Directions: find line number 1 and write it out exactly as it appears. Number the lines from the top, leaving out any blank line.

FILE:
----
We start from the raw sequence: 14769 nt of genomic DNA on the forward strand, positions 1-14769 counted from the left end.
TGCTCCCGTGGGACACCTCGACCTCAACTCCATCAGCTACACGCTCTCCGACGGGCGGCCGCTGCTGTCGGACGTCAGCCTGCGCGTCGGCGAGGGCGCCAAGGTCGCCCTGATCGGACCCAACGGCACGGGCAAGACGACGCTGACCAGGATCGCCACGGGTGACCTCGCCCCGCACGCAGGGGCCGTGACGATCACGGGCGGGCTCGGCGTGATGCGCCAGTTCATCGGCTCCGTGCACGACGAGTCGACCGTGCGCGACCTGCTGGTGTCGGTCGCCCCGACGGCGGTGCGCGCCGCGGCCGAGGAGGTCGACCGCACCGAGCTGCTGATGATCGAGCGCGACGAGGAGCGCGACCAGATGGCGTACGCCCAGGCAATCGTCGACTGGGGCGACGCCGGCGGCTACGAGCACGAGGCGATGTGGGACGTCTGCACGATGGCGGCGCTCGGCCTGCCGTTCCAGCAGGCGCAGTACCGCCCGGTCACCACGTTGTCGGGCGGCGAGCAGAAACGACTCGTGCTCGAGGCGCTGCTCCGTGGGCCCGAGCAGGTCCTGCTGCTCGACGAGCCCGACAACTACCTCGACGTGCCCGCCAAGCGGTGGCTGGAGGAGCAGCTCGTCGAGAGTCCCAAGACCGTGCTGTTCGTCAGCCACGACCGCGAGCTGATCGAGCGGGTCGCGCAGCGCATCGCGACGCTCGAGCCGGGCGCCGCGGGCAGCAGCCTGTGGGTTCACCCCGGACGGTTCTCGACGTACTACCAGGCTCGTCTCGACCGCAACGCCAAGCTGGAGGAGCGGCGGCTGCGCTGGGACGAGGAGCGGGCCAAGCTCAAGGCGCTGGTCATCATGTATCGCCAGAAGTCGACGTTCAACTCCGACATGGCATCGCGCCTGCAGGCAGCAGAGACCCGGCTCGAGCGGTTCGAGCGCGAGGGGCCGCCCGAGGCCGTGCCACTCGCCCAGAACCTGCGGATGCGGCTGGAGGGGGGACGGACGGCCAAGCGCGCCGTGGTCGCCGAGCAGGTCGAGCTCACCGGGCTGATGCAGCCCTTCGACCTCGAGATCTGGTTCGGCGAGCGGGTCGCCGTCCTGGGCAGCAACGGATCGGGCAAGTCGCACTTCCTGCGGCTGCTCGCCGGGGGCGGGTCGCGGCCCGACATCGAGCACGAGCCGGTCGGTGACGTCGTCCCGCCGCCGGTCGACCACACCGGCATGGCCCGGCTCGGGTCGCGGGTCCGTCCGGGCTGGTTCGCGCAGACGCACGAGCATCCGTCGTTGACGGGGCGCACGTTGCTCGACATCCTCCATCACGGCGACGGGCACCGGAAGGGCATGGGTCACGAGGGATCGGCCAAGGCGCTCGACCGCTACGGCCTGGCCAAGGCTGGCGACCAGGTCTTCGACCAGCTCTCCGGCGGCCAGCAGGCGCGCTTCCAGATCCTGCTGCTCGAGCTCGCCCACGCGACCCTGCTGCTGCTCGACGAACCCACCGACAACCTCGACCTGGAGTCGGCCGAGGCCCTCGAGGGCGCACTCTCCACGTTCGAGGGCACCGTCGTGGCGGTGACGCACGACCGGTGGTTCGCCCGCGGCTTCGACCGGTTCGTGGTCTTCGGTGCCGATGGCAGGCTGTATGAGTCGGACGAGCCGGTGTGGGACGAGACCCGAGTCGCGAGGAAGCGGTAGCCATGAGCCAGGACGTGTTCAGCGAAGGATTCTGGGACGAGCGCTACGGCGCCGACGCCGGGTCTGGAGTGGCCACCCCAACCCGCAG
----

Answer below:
We start from the raw sequence: 14769 nt of genomic DNA on the forward strand, positions 1-14769 counted from the left end.